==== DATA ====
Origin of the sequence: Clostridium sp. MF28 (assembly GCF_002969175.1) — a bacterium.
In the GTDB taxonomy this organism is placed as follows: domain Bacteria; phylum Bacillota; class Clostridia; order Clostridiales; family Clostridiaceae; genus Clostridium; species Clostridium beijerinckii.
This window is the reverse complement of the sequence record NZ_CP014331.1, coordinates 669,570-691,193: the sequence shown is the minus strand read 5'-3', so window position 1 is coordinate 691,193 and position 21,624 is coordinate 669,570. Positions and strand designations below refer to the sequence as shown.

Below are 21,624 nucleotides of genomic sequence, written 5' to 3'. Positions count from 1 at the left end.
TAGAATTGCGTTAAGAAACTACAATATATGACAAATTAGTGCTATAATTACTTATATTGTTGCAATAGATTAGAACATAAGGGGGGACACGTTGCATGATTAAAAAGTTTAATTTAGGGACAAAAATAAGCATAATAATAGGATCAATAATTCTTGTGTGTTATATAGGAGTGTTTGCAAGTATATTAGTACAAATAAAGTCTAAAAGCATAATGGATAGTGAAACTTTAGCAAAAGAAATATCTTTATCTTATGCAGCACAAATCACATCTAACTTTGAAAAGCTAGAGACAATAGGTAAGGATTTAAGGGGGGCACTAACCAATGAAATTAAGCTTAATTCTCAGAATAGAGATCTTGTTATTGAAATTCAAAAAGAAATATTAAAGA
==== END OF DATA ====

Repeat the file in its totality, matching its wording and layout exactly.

Origin of the sequence: Clostridium sp. MF28 (assembly GCF_002969175.1) — a bacterium.
In the GTDB taxonomy this organism is placed as follows: domain Bacteria; phylum Bacillota; class Clostridia; order Clostridiales; family Clostridiaceae; genus Clostridium; species Clostridium beijerinckii.
This window is the reverse complement of the sequence record NZ_CP014331.1, coordinates 669,570-691,193: the sequence shown is the minus strand read 5'-3', so window position 1 is coordinate 691,193 and position 21,624 is coordinate 669,570. Positions and strand designations below refer to the sequence as shown.

Below are 21,624 nucleotides of genomic sequence, written 5' to 3'. Positions count from 1 at the left end.
TAGAATTGCGTTAAGAAACTACAATATATGACAAATTAGTGCTATAATTACTTATATTGTTGCAATAGATTAGAACATAAGGGGGGACACGTTGCATGATTAAAAAGTTTAATTTAGGGACAAAAATAAGCATAATAATAGGATCAATAATTCTTGTGTGTTATATAGGAGTGTTTGCAAGTATATTAGTACAAATAAAGTCTAAAAGCATAATGGATAGTGAAACTTTAGCAAAAGAAATATCTTTATCTTATGCAGCACAAATCACATCTAACTTTGAAAAGCTAGAGACAATAGGTAAGGATTTAAGGGGGGCACTAACCAATGAAATTAAGCTTAATTCTCAGAATAGAGATCTTGTTATTGAAATTCAAAAAGAAATATTAAAGA